USMCA negotiations continue; labor enforcement remains hurdle

Four more Representatives sign onto bill asking for more agriculture inspectors.

December 6, 2019

2 Min Read

Mexican negotiators, U.S. House lawmakers and the administration continue to work toward a deal on the U.S.-Mexico-Canada trade agreement. U.S. officials are urging Mexico to accept a compromise deal relating to labor enforcement. Mexican Undersecretary for North America Jesus Seade met twice this week with U.S. Trade Representative Robert Lighthizer.

If an agreement is reached shortly, a House vote could be scheduled by Dec. 20. An agreement would provide much-needed certainty for U.S. pork producers, ensuring zero-duty market access to two of its largest export markets. Since the trade agreement was signed last November, the National Pork Producers Council and its members have been aggressively working to ensure ratification, educating lawmakers about the significant benefits that the USMCA provides for U.S. hog farmers and becoming a "top ask" during the organization's spring and fall congressional fly-ins.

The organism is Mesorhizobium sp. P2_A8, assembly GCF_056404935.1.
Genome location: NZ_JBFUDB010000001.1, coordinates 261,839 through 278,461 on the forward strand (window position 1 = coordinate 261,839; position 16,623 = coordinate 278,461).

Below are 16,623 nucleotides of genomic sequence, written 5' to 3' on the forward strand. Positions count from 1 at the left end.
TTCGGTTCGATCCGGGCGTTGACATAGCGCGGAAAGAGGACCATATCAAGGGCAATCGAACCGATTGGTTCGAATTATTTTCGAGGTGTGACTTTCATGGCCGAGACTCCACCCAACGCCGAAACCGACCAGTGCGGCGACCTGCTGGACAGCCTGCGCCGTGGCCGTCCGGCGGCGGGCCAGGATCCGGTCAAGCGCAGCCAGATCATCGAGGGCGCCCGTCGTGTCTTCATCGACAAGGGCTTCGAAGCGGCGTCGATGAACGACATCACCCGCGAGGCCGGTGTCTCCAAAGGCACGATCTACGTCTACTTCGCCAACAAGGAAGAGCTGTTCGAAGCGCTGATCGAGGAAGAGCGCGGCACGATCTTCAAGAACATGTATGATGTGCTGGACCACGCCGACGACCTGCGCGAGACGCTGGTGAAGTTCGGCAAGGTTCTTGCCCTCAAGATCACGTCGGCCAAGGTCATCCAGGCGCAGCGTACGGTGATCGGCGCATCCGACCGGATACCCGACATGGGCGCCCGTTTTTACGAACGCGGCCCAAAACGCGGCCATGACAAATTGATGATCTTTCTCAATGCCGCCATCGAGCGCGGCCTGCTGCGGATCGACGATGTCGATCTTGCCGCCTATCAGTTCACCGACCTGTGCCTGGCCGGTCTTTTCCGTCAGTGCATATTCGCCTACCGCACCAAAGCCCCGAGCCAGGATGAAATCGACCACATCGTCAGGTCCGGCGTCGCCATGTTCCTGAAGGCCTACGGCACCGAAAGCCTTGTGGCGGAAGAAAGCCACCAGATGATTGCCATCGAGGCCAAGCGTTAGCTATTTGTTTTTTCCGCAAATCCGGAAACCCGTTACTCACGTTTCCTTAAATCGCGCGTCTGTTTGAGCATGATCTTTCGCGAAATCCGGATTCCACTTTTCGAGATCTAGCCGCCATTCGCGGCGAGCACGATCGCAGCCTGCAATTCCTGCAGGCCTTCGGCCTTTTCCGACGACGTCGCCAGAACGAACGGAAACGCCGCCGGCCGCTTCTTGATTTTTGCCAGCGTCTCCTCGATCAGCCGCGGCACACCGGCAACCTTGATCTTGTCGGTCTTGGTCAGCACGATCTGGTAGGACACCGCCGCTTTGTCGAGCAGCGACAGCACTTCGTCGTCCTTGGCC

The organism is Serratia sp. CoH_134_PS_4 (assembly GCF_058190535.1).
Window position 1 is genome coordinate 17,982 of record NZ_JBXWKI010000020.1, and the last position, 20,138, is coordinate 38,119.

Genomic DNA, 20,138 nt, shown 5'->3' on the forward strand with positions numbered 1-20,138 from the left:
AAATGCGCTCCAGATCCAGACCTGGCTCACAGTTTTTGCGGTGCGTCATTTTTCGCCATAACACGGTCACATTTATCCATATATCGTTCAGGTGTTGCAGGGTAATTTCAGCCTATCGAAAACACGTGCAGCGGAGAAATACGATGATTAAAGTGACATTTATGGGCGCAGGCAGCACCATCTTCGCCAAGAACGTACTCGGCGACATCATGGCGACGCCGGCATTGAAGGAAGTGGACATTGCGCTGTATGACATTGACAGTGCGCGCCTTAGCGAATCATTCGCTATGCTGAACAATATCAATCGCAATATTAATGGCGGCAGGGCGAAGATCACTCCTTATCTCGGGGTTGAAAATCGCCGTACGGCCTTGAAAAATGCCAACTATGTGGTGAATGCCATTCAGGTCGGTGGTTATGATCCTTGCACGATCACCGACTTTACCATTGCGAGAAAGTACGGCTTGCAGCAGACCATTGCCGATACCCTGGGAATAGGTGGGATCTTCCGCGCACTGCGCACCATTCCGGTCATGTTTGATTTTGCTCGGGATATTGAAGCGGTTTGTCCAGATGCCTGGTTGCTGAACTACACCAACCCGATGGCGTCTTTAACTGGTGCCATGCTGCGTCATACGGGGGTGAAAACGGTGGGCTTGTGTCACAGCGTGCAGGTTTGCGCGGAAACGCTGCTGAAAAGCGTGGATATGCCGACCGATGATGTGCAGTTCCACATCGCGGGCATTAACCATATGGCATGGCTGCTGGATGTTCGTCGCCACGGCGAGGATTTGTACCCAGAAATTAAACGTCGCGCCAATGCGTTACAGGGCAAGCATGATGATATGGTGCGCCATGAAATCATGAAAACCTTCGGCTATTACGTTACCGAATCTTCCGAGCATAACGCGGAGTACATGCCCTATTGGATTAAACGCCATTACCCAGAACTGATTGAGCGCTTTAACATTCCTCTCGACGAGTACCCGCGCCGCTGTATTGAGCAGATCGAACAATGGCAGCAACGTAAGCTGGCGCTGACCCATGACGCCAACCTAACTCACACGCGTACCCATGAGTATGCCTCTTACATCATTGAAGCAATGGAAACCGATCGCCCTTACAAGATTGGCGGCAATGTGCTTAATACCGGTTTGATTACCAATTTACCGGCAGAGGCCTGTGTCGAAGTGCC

Additionally, the NPPC recently launched a new campaign, "It's Pork O' Clock Somewhere," which focuses on the importance of the USMCA by highlighting pork and the many ways it's enjoyed across North America. The NPPC urges Congress to quickly reach consensus on any outstanding issues and swiftly bring the USMCA up for a vote. 

Additional support for more ag inspectors
A House bill to provide congressional funding for more U.S. Customs and Border Protection agricultural inspectors got a boost recently when four additional lawmakers signed on as co-sponsors. U.S. Reps. Kendra Horn (D-Okla.), Bill Huizenga (R-Mich.), John Garamendi (D-Calif.) and Elaine Luria (D-Va.) joined colleagues in support of H.R. 4482, by Rep. Filemon Vela (D-Texas).

There are now 19 lawmakers who support the bill, that authorizes $222 million over three years to enable CBP to hire 240 new agriculture specialists and 200 new agriculture technicians each fiscal year until the shortage is filled.

The bill also authorizes 60 new canine teams over the next three years. Vela's legislation is a companion to a Senate bill that recently passed by unanimous consent in that chamber. For more than a year, the NPPC has led agriculture's call for a solution to the ag inspector shortage to bolster the nation's defenses against foreign animal diseases.

Source: National Pork Producers Council, which is solely responsible for the information provided, and wholly owns the information. Informa Business Media and all its subsidiaries are not responsible for any of the content contained in this information asset.

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